If the new version catches on with airlines, passengers will be able to watch content on their iPad or iphone screens hands-free with the tray table up or down, and charge their devices at the same time.

With this set up, airlines could also install their own tray-table based inflight entertainment systems and bring in advertising revenue with targeted ads on-screen.
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Sign of the times: Amenity kits double as iPad case

By Raymond Kollau,

To prevent frequent flyers from accumulating heaps of identical amenity bags, many airlines change their amenity kit designs on a regular basis, while other carriers work together with amenity kit suppliers to design bags that for example can be re-used as a pencil case or travel wallet.

As many passengers today carry a tablet computer (according to a recent TripAdvisor survey one in four passengers in the U.S. calls their tablet device carry-on essential, while another survey found that one-third of passengers say they use tablets while flying), several airlines have recently introduced amenity bags that can be re-used as an iPad case.

Turkish Airlines
Rapidly growing Turkish Airlines is one of the few airlines in the world to provide passengers in all classses with a personal amenity kit, both on short- and long-haul flights. The airline earlier this year renewed its contract with amenity kit supplier FORMIA to introduce a new range of amenity kits, which includes a bag for passengers in Business Class that doubles as an iPad case.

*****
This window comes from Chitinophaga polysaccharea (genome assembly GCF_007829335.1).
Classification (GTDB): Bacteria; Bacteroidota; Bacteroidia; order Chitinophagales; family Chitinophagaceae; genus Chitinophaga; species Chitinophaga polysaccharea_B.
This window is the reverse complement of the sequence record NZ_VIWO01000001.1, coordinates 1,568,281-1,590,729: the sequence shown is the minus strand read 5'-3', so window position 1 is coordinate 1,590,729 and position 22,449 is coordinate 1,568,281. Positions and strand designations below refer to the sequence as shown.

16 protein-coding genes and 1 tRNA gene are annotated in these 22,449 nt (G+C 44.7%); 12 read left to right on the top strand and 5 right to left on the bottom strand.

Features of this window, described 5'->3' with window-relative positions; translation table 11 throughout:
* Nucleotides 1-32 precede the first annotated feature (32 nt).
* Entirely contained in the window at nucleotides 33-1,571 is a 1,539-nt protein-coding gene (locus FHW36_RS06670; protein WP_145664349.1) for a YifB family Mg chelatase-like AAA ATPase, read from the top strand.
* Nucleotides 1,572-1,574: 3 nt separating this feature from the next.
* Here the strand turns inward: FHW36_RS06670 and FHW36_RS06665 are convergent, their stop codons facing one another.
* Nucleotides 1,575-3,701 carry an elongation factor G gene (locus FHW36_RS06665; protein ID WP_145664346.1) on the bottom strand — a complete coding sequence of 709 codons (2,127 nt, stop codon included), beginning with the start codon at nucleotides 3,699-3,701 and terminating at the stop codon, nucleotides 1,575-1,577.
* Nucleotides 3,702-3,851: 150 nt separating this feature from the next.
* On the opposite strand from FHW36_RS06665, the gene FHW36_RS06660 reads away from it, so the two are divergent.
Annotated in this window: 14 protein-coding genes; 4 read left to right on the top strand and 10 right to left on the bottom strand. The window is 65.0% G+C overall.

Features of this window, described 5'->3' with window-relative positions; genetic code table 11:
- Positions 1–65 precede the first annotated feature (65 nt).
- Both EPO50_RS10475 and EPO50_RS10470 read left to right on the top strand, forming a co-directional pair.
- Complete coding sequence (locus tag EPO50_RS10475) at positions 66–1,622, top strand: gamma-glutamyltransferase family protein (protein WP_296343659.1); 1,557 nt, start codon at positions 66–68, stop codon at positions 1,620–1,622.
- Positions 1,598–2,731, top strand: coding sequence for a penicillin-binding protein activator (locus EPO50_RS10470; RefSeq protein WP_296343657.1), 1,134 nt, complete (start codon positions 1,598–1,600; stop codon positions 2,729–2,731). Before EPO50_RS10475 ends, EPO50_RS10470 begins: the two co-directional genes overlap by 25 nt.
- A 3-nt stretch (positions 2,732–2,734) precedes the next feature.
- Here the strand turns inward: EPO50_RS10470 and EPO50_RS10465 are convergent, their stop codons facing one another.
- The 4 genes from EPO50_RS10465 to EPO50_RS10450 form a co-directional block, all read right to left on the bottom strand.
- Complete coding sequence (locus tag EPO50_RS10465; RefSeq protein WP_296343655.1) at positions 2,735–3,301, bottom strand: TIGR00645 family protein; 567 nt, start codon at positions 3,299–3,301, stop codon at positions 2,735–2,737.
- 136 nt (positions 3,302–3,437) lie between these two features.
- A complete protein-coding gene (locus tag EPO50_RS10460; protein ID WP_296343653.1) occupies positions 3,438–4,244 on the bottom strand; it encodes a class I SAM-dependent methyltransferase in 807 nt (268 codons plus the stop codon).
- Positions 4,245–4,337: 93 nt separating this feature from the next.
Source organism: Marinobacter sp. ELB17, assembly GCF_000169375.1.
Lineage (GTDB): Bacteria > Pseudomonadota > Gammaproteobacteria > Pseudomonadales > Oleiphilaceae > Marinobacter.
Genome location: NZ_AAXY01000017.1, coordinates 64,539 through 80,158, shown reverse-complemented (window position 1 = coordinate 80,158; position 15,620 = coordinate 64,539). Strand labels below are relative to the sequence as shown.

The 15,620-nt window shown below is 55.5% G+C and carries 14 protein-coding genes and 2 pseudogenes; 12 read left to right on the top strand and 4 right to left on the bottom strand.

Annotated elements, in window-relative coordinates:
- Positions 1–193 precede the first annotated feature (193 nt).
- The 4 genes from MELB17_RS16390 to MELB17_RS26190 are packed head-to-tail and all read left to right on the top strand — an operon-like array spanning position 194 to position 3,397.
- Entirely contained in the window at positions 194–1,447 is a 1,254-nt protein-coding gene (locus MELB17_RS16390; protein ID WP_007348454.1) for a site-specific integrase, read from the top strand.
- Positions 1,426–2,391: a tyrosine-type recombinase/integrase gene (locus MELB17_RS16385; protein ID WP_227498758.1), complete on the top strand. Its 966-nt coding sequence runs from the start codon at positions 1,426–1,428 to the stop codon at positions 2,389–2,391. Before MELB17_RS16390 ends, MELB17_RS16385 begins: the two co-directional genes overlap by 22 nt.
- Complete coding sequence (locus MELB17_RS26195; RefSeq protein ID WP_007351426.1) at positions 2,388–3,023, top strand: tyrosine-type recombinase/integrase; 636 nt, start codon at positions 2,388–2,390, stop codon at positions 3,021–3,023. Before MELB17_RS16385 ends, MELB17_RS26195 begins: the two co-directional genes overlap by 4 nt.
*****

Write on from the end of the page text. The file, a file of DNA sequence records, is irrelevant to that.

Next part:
The iPad case features Turkish Airlines’ logo on the flap and is made of a leather-look material that creates a high-tech appeal, while a ribbed texture creates a protective framework to the iPad. Each amenity bag/iPad case includes a drawstring pouch and a small pencil case holding a selection of items and cosmetics by Crabtree & Evelyn.

Says Elif Ergezen, Product Manager at THY, “Turkish Airlines highly regards the added value of providing a memorable amenity kit to its passengers. A souvenir of the trip that demonstrates an understanding of customers’ behavior.”
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Virgin America passengers can register for the US elections at 35,000ft

By Raymond Kollau,

Virgin America on 14 August celebrated  its new service between San Francisco and Reagan National Airport in suburban Washington, D.C., with an election-themed inaugural flight. Along for the ride were presidential impersonators Jim Gossett as “Mitt” and Reggie Brown as “Barack,” who spent the flight chatting with travellers en route to the capital of the USA as they handed out American flags.

Another reason why “Barack” and “Mitt” joined passengers onboard the first flight was to help “get out the vote” at 35,000 feet, as part of a partnership between Virgin America and Rock The Vote, the largest non-partisan voter registration organization in the USA.

QR codes
In an effort to sign up 1.5 million new voters, Rock the Vote has been using non-traditional ways to engage the public, for example by placing QR codes on T-shirts, and as part of the registration drive with Virgin America, fliers on all Virgin America flights now can scan a QR code on the airline’s in-flight entertainment system in order to register to vote.